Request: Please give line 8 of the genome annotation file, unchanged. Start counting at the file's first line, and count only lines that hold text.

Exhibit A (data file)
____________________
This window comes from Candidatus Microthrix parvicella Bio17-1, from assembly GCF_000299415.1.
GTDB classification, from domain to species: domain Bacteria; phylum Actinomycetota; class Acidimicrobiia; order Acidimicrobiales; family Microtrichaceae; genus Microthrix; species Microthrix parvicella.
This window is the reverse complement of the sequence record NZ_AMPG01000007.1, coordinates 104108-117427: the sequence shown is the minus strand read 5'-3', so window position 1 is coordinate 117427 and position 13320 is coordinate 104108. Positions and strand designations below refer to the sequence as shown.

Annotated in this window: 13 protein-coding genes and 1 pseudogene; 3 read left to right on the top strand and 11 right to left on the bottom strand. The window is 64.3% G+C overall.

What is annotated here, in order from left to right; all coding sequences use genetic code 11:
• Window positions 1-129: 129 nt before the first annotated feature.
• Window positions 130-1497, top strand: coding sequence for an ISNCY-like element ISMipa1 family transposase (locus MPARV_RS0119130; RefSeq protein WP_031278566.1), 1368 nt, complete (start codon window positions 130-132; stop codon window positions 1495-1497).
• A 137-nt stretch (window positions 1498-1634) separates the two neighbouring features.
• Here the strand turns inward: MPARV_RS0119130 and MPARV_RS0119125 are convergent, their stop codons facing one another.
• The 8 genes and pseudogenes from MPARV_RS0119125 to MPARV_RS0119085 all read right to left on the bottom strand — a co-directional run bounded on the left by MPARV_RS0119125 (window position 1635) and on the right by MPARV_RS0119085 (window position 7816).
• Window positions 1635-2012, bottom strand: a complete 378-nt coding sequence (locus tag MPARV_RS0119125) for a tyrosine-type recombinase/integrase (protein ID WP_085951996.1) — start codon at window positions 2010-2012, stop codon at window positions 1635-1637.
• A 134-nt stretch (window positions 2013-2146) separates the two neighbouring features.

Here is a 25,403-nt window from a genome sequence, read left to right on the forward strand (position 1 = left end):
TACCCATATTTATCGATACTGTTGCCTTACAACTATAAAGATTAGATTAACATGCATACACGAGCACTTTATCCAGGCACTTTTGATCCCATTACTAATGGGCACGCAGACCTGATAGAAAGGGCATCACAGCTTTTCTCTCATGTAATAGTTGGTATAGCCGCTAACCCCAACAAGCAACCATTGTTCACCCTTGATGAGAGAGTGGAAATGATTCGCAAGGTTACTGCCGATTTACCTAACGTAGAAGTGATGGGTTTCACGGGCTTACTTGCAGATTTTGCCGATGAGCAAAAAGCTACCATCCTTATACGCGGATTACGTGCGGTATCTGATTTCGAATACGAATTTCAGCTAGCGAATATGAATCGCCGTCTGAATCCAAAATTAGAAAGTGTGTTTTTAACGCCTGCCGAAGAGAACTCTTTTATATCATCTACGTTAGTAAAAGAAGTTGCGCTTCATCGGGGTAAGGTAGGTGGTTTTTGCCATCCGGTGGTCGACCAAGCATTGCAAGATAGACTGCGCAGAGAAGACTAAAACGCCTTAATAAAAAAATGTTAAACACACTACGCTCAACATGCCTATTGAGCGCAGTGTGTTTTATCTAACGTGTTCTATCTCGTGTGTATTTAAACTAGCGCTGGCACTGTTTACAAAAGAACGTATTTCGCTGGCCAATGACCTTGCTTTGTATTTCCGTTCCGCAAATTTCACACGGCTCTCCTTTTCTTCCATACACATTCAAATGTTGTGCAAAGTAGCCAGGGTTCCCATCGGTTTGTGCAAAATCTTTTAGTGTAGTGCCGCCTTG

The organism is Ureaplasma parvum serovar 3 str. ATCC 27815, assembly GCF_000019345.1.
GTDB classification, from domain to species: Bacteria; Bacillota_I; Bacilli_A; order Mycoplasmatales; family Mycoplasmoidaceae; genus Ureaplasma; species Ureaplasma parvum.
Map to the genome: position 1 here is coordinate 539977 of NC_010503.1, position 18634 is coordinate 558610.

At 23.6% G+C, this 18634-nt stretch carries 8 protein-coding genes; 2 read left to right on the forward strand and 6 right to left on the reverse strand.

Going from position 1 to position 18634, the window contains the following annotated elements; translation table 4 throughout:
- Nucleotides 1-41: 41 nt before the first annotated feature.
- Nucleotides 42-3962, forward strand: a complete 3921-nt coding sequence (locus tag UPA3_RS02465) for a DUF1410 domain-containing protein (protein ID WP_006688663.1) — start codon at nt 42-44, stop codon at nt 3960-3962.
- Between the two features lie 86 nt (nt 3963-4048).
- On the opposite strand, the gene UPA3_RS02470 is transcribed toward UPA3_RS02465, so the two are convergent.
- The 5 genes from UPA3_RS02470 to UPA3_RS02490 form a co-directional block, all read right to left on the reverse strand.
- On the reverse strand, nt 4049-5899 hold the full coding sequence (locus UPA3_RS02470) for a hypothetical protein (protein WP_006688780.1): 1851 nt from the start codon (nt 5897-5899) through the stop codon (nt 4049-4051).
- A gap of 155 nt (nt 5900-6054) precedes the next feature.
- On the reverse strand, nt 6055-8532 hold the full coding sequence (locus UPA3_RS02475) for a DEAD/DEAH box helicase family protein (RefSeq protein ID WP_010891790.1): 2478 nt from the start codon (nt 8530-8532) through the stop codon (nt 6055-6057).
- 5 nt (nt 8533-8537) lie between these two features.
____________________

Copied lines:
• A 137-nt stretch (window positions 1498-1634) separates the two neighbouring features.